Newspaper article St Louis Post-Dispatch (MO)

Yeltsin Orders Makeover for Cabinet Premier Will Streamline Government in Effort to Get Economy Moving

Newspaper article St Louis Post-Dispatch (MO)

Yeltsin Orders Makeover for Cabinet Premier Will Streamline Government in Effort to Get Economy Moving

Article excerpt

President Boris Yeltsin on Tuesday gave Prime Minister Viktor Chernomyrdin a week to come up with a Cabinet designed to pull Russia's fledgling market economy out of its rut.

The newly invigorated Yeltsin guaranteed the jobs of only two Cabinet members - Chernomyrdin and his new top deputy, Anatoly Chubais. The president said there should be fewer ministries.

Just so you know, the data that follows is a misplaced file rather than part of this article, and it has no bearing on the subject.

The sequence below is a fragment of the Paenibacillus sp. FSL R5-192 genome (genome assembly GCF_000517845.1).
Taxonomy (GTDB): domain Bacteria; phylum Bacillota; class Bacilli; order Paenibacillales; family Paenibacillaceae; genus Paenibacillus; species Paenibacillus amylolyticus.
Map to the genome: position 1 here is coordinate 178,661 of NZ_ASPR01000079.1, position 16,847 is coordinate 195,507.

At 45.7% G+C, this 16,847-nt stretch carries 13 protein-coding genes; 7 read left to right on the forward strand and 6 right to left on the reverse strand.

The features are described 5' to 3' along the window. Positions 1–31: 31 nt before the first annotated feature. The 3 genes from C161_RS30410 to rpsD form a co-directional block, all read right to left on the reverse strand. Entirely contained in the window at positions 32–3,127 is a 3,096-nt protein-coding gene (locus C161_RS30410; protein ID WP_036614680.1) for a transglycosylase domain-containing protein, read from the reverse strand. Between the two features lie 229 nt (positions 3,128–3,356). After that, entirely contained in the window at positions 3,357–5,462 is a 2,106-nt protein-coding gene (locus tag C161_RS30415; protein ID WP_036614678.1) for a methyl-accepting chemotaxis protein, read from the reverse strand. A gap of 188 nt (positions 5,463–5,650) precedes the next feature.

The government has seemed rudderless since at least last July, when an ailing Yeltsin won re-election to a second term and then dropped out of sight because of heart trouble and a bout of pneumonia. Only in recent weeks has he appeared to be fully back in control. In the meantime, the economy has stalled on the difficult road from communism to capitalism. Millions of workers, both in government and in private industry, have gone without pay for months. Taxes have gone uncollected, and public disgust has grown. Lawmaker Grigory Yavlinsky said, "The president wants to take some steps following his recuperation which would show him out and about and on top of things." But, Yavlinsky added, "A personnel reshuffle alone will solve neither economic issues nor internal policy problems." Yeltsin repeatedly has pledged to fix pressing problems since becoming Russia's president in 1991 but often has not delivered and has blamed his ministers for the shortcomings. In his state-of-the-nation speech Thursday, he promised a shakeup in his government and followed that with Tuesday's order, saying Chernomyrdin would work out the details of the decree. Besides Chernomyrdin, the Cabinet consists of 33 ministers and deputy prime ministers. Government spokesman Alexander Voznesensky said Yeltsin's decree also might apply to at least some of the heads of 19 government committees and 23 federal agencies. The decree said the government would have one first deputy prime minister instead of four and that the number of deputy prime ministers would be cut from the current nine. …

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